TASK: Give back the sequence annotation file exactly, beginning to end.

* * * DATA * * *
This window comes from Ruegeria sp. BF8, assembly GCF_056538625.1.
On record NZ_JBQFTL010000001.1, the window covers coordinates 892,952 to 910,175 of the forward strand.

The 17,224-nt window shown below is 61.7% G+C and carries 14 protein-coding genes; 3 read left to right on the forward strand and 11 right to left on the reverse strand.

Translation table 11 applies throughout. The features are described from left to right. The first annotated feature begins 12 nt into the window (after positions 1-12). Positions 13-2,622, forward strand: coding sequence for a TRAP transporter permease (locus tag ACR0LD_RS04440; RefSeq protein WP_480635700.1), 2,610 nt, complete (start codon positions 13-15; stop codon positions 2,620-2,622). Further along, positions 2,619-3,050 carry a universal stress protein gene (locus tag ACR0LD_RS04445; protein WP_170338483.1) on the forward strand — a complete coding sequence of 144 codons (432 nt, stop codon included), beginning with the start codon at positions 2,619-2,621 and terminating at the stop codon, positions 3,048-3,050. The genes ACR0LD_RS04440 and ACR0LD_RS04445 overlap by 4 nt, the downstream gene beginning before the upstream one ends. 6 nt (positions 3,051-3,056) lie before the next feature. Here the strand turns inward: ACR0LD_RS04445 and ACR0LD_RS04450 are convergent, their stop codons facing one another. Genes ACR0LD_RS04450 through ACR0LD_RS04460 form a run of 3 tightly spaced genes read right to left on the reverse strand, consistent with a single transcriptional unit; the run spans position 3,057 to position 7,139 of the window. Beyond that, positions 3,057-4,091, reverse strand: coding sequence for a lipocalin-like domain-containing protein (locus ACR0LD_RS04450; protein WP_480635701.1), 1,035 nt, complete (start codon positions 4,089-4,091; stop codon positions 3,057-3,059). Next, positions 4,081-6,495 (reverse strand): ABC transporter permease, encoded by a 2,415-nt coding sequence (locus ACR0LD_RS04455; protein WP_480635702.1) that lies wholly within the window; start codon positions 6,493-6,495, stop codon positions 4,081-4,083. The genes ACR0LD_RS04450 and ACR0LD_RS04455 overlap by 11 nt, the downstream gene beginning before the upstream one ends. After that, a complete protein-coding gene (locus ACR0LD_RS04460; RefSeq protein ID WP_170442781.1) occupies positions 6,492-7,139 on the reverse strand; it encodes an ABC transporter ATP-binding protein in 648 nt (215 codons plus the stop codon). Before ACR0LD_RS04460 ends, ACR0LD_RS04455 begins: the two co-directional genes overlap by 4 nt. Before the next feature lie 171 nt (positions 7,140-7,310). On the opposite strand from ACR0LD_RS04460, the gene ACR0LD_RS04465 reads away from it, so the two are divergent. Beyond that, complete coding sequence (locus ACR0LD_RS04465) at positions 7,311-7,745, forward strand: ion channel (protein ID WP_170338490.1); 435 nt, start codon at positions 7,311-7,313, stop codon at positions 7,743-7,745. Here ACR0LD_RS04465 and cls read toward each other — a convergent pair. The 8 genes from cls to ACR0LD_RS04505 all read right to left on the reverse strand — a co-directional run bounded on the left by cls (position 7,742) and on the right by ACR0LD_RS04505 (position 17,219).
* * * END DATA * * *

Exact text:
This window comes from Ruegeria sp. BF8, assembly GCF_056538625.1.
On record NZ_JBQFTL010000001.1, the window covers coordinates 892,952 to 910,175 of the forward strand.

The 17,224-nt window shown below is 61.7% G+C and carries 14 protein-coding genes; 3 read left to right on the forward strand and 11 right to left on the reverse strand.

Translation table 11 applies throughout. The features are described from left to right. The first annotated feature begins 12 nt into the window (after positions 1-12). Positions 13-2,622, forward strand: coding sequence for a TRAP transporter permease (locus tag ACR0LD_RS04440; RefSeq protein WP_480635700.1), 2,610 nt, complete (start codon positions 13-15; stop codon positions 2,620-2,622). Further along, positions 2,619-3,050 carry a universal stress protein gene (locus tag ACR0LD_RS04445; protein WP_170338483.1) on the forward strand — a complete coding sequence of 144 codons (432 nt, stop codon included), beginning with the start codon at positions 2,619-2,621 and terminating at the stop codon, positions 3,048-3,050. The genes ACR0LD_RS04440 and ACR0LD_RS04445 overlap by 4 nt, the downstream gene beginning before the upstream one ends. 6 nt (positions 3,051-3,056) lie before the next feature. Here the strand turns inward: ACR0LD_RS04445 and ACR0LD_RS04450 are convergent, their stop codons facing one another. Genes ACR0LD_RS04450 through ACR0LD_RS04460 form a run of 3 tightly spaced genes read right to left on the reverse strand, consistent with a single transcriptional unit; the run spans position 3,057 to position 7,139 of the window. Beyond that, positions 3,057-4,091, reverse strand: coding sequence for a lipocalin-like domain-containing protein (locus ACR0LD_RS04450; protein WP_480635701.1), 1,035 nt, complete (start codon positions 4,089-4,091; stop codon positions 3,057-3,059). Next, positions 4,081-6,495 (reverse strand): ABC transporter permease, encoded by a 2,415-nt coding sequence (locus ACR0LD_RS04455; protein WP_480635702.1) that lies wholly within the window; start codon positions 6,493-6,495, stop codon positions 4,081-4,083. The genes ACR0LD_RS04450 and ACR0LD_RS04455 overlap by 11 nt, the downstream gene beginning before the upstream one ends. After that, a complete protein-coding gene (locus ACR0LD_RS04460; RefSeq protein ID WP_170442781.1) occupies positions 6,492-7,139 on the reverse strand; it encodes an ABC transporter ATP-binding protein in 648 nt (215 codons plus the stop codon). Before ACR0LD_RS04460 ends, ACR0LD_RS04455 begins: the two co-directional genes overlap by 4 nt. Before the next feature lie 171 nt (positions 7,140-7,310). On the opposite strand from ACR0LD_RS04460, the gene ACR0LD_RS04465 reads away from it, so the two are divergent. Beyond that, complete coding sequence (locus ACR0LD_RS04465) at positions 7,311-7,745, forward strand: ion channel (protein ID WP_170338490.1); 435 nt, start codon at positions 7,311-7,313, stop codon at positions 7,743-7,745. Here ACR0LD_RS04465 and cls read toward each other — a convergent pair. The 8 genes from cls to ACR0LD_RS04505 all read right to left on the reverse strand — a co-directional run bounded on the left by cls (position 7,742) and on the right by ACR0LD_RS04505 (position 17,219).